SUSE Linux Enterprise 11 SP3 tested

The Chameleon's New Clothes

Software Updates

Of course, SLE 11 SP3 also comes with a large number of software updates. MySQL 5.5 is worthy of note; however, its database format is incompatible with that of MySQL 5.0. That said, SUSE provides a number of scripts [7] that allow admins to convert their MySQL 5.0 databases. Postfix also made a fairly large version jump from version 2.9.4 to 2.5.13. The new version behaves differently at various points [8]. As an alternative to the standard GCC compiler, SP3 also comes with GCC 4.7.2. This version provides extensive support of the standards ISO C 11 and ISO C++ 11. Furthermore, the service pack includes the OpenJDK 7 version [9] of the Java Runtime Environment and development kits, because OpenJDK 6 was abandoned by its developers.

UEFI Secure Boot

Other enhancements include support for UEFI secure boot at the same level as the current openSUSE version. Thus, SLE 11 SP3 now also launches on Windows 8 systems, which have secure boot enabled by default. The UEFI firmware classifies the SLE SP3 installation media for x86-64 systems as trustworthy, because SUSE provides them with a Microsoft-signed version of the Shim bootloader. However, the secure boot implementation of SLE (like others) entails a number of restrictions (e.g., software suspend and hibernation no longer work if secure boot is enabled). Additionally, users can only use a graphics driver with support for KMS (kernel-based mode setting) if secure boot is enabled.

The secure boot implementations in Ubuntu and Ubuntu Server do not involve these restrictions. On the other hand, they do not have a secure boot chain comprising a bootloader, kernel, and kernel modules; they only serve to facilitate installation on Windows 8 systems. SUSE has, however, developed its own machine owner key (MOK) process that lets users replace the SUSE signature used in an as-delivered state with their own key. Admins can thus load a self-compiled and unsigned kernel and kernel modules even though secure boot is enabled.


SUSE Linux Enterprise 11 SP3 is an important update, although it introduces only modest adjustments in line with the product philosophy. The new kernel backports in particular provide better hardware support and more virtualization features. Anyone using SUSE Linux Enterprise for the first time will need SP3, if only for UEFI support, and existing customers install SP3 anyway. (See "Trying Out SLE SP3" for more information.)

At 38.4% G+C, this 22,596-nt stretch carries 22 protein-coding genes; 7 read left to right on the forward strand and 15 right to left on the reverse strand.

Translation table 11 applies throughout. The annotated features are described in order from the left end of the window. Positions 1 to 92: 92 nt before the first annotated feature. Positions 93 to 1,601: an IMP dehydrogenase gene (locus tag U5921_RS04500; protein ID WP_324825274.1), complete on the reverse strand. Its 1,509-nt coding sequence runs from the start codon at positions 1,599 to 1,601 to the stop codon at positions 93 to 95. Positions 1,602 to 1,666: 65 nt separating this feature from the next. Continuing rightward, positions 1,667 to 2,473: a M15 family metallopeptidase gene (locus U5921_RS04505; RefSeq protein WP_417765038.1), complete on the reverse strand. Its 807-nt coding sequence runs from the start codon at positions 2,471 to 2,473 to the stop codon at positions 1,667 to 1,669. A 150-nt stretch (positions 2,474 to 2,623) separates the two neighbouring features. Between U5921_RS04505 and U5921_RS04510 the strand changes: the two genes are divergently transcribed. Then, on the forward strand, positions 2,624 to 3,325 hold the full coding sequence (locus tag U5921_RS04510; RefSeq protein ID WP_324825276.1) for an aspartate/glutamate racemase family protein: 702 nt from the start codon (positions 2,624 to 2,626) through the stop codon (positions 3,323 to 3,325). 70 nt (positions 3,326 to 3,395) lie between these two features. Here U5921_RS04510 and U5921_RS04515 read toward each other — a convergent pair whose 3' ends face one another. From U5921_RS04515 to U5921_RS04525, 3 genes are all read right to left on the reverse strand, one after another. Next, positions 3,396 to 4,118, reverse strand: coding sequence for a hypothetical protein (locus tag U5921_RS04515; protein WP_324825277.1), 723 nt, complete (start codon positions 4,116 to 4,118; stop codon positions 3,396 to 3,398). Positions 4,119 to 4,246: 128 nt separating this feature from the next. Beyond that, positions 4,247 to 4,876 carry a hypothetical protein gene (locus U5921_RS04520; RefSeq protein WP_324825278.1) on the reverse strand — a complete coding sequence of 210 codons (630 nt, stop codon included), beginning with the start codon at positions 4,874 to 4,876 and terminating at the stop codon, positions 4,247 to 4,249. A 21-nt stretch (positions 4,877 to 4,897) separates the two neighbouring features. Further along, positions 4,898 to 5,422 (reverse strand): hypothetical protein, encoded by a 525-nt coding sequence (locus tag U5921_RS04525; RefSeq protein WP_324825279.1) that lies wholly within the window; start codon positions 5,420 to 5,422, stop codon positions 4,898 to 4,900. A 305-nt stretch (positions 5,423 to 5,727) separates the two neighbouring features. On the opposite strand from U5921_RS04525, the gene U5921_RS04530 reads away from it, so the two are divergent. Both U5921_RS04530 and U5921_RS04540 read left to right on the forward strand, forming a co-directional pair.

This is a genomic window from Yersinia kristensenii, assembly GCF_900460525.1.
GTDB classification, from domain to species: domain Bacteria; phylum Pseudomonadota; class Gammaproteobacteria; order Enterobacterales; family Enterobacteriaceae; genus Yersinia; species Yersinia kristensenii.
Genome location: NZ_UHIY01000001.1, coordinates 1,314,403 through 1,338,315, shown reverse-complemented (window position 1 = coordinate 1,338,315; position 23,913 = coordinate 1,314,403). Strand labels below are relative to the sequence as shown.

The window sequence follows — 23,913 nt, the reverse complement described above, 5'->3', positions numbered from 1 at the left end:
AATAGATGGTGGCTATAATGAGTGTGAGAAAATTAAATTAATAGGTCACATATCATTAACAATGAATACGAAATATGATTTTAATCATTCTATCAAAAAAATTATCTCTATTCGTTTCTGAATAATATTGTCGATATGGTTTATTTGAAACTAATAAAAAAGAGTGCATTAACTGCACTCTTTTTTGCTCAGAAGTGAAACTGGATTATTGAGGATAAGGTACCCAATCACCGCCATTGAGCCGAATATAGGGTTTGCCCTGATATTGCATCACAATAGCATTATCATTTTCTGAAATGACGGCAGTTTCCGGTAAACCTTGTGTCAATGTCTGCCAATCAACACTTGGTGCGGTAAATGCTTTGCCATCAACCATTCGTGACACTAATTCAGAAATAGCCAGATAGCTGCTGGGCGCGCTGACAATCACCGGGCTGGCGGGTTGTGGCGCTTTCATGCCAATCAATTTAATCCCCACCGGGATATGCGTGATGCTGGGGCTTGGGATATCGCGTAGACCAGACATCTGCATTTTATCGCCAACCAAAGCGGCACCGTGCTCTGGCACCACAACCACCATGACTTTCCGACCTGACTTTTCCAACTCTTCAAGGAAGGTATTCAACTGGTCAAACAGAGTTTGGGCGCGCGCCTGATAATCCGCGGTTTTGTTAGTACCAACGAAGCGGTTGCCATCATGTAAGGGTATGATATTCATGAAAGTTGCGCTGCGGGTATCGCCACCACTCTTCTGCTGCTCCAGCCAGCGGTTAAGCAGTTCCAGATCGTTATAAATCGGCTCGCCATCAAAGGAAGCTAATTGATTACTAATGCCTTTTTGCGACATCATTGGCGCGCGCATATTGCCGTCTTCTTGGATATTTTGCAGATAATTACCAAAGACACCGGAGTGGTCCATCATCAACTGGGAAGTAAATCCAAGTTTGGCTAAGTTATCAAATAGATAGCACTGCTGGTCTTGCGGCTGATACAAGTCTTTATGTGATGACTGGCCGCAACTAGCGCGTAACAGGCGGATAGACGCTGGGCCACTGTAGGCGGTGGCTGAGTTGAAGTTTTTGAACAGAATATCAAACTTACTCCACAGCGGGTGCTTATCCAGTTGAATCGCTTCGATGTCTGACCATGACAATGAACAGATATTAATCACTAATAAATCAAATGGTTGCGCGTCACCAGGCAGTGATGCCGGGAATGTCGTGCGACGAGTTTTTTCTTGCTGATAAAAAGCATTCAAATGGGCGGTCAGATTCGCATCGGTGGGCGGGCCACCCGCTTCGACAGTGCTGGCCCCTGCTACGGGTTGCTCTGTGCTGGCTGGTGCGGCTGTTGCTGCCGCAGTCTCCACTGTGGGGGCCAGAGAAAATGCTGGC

Trying Out SLE SP3

As usual with SUSE, SP3 [10] is a complete distribution. Two DVD ISOs give new customers the latest version [11] – including all the patches and updates that SUSE has published since the inception of SLE 11 in 2009. After registration, interested admins can download a free 60-day trial [12] version without a support contract, and existing customers can make a regular upgrade to SP3 via Zypper [13]. Support for SLE 11 SP2 ends in January 2014 – except for customers with Long Term Service Pack Support.

The responsibility for getting everything to work smoothly lies with the manufacturer, who covers this risk with the subscription fees. However, if you are used to state-of-the-art distributions in your daily work, some of the details may seem disconcerting from today's perspective, such as the lack of ext4 support, the preference for AppArmor instead of SELinux as the Mandatory Access Control Technology, and Upstart as the init system (instead of the usual systemd). Additionally, the default Gnome 2 desktop is not exactly fresh. This is probably the price you have to pay for a maximum 10 years of support.

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